Occasionally, landing gear failures due to the high stresses of barrier engagement and imposed side loads resulted in injuries to the pilot’s spine. Other failures included in-flight engine fires, hydraulic system failure, falling landing gear hatch parts, etc. The nose of the radar was not tilted down, so there was insufficient visibility for the aircraft carrier to land.

F7U Cutlass photo by Keith Kephart

In order to overcome the shortcomings of the F7U-1, the F7U-3 The version entered the scene in 1951, with the first flight on December 12, 1951. Allison J-35 engines powered the first production airplanes without afterburner. The J-35 engines did not give sufficient thrust, resulting in notoriously poor landings and takeoffs. It was vulnerable to rain as it would ignite, causing serious obstacles. Thus, the F7U-3 fitted Westinghouse J-46 engines with a Navy reduced afterburner to a military thrust of 3,960 pounds and featured a strong and rugged airframe, safety improvements and an additional maintenance panel for the access to services. Basic improvements have been made to the visibility, weaponry, range and structure of the F7U-3s. The aircraft had a roll rate of 570 degrees that outperformed most production jets at the time.

The F7U-3 turned out to be a better Cutlass aircraft in many ways. Test pilots praised a stable bombing platform that was fun to fly and a long, thick, and sturdy airframe. It could carry a removable rocket on the belly of its fuselage while tying 2,000 pounds per pylon under each inner wing. Ventilation changes have been adopted in this cutlass to prevent the engine from shutting down in the event of a gunshot.

Main faults of the F7U

  • The tailless design of the F7U excludes flaps thanks to which it had a high landing speed, accelerated by swept wings.
  • The good design of the F7U was ruined by poor execution and the engines which never produced the power output intended. The high landing speed could somehow be handled with more efficient and powerful engines.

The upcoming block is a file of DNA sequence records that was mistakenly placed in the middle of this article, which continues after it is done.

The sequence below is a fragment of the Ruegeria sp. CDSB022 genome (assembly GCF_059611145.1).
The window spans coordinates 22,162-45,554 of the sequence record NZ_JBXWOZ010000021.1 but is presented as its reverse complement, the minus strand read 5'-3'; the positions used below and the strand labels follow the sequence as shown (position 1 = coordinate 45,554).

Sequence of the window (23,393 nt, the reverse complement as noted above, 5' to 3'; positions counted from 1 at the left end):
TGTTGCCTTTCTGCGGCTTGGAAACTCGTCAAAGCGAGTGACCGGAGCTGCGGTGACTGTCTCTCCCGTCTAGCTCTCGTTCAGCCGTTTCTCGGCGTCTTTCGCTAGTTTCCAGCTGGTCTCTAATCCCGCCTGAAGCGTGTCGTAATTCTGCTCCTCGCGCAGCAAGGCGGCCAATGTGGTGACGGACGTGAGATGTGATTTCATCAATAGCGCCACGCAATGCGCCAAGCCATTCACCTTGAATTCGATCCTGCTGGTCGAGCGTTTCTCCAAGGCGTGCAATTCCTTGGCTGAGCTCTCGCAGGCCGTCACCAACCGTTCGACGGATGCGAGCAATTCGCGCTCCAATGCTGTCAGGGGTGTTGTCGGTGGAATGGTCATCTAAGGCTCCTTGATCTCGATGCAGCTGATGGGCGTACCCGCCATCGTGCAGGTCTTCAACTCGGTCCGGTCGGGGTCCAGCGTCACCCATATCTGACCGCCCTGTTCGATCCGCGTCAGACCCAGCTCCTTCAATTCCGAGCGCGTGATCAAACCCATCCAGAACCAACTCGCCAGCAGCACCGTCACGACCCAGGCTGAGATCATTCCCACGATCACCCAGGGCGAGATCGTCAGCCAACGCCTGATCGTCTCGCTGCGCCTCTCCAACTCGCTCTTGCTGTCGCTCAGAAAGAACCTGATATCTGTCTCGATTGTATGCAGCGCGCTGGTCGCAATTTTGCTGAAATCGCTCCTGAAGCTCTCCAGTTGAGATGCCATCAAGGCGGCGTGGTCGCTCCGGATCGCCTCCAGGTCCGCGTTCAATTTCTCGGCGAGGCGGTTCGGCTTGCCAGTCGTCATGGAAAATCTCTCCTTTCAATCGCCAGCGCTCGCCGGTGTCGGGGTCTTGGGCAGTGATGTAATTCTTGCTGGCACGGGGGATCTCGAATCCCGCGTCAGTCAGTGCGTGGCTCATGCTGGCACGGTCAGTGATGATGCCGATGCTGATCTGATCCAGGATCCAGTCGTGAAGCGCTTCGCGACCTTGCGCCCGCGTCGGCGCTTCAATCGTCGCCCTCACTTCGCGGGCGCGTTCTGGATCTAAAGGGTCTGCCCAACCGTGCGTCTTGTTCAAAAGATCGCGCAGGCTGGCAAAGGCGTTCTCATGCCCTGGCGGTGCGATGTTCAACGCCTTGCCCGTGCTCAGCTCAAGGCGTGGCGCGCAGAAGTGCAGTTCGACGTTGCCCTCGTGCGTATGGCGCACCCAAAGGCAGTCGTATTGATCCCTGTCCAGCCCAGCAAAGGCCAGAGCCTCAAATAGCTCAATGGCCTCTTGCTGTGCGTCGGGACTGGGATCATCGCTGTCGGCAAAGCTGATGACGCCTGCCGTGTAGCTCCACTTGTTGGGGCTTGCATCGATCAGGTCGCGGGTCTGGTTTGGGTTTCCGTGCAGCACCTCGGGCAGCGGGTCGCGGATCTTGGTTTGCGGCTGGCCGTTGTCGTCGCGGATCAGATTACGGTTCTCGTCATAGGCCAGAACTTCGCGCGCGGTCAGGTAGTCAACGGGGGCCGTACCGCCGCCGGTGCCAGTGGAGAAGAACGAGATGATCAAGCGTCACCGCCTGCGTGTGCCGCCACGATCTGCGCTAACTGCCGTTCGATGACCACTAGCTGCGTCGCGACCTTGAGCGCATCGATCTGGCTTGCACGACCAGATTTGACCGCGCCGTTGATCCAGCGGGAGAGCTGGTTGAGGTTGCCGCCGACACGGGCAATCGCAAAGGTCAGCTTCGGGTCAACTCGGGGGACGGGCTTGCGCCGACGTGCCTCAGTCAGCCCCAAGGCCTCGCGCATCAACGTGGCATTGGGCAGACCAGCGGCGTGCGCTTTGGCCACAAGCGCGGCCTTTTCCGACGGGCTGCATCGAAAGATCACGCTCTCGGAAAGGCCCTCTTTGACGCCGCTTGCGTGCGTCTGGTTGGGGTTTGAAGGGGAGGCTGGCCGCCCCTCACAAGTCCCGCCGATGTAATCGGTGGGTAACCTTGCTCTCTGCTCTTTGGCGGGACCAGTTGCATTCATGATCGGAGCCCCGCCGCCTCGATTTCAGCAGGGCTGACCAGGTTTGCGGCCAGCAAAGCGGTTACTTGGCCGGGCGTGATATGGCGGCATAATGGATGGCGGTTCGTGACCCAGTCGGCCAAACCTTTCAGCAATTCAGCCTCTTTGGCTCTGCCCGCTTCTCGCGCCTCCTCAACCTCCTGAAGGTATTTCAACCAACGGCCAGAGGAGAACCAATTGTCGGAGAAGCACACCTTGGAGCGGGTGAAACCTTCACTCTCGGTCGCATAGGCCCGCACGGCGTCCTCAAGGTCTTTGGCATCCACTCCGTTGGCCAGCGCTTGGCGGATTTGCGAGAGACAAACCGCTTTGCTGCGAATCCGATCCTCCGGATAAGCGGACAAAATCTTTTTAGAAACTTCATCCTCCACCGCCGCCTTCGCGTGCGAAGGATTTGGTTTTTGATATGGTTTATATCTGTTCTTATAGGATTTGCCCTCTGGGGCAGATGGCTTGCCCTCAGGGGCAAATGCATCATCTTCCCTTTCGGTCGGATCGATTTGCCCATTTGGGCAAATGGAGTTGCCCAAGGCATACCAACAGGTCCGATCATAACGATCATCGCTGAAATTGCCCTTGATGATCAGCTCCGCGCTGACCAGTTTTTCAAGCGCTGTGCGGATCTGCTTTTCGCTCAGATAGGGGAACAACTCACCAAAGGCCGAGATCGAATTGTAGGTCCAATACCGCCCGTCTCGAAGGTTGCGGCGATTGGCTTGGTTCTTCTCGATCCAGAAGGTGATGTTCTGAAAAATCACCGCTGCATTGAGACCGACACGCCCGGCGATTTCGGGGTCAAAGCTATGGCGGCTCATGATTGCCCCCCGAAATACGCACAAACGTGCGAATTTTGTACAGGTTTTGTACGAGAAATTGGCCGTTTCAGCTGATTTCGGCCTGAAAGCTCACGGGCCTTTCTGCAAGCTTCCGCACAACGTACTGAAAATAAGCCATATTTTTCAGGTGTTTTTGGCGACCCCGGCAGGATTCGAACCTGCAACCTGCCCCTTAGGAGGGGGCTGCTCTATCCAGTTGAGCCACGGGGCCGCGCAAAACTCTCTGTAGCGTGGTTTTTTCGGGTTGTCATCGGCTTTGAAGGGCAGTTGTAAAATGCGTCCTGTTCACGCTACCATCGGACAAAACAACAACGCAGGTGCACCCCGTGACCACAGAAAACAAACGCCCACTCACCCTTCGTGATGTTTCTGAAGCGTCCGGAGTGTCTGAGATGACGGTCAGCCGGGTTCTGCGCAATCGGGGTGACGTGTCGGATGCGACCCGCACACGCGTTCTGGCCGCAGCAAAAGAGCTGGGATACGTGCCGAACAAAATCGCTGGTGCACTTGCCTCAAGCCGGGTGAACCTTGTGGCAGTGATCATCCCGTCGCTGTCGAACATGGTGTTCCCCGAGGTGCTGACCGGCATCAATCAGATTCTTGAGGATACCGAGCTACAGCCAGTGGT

• The aircraft has been nicknamed “Gutless Cutlass” due to its troubled nature. Other problems include leaks paralyzing the aircraft, failure of the drag link brace in the nose landing gear, gyrations after the F7U stalled.

Other F7U aircraft variants

The F7U-2 could not be the definitive production version with more powerful engines. Although production orders were placed for refined versions suggested by testing of the F7U-1, the F7U-2 could not be produced due to the development barrier with the powertrain. So, that was just a proposed version, and all 88 orders for it were canceled.

It was an F7U photographic reconnaissance aircraft that was used for research and evaluation purposes only. None of the 12 aircraft built were deployed for operational services. It featured a 25 inch long nose and photo flash cartridges.

The M represents the missile capable version. It had 2 Westinghouse J46-WE-8B afterburner turbojets that could fly at the top speed of 697 miles per hour. Its armament capability included 4x20mm Cannon, 4 AAM-N-2 Sparrow I air-to-air missiles.

The Navy canceled the order for A2U-1 aircraft due to the unavailability of suitable engines for an attack version of a Cutlass twin-jet fighter. The delay in engine development for A2U-1 led to the cancellation of the A2U-1 program on November 19, 1954.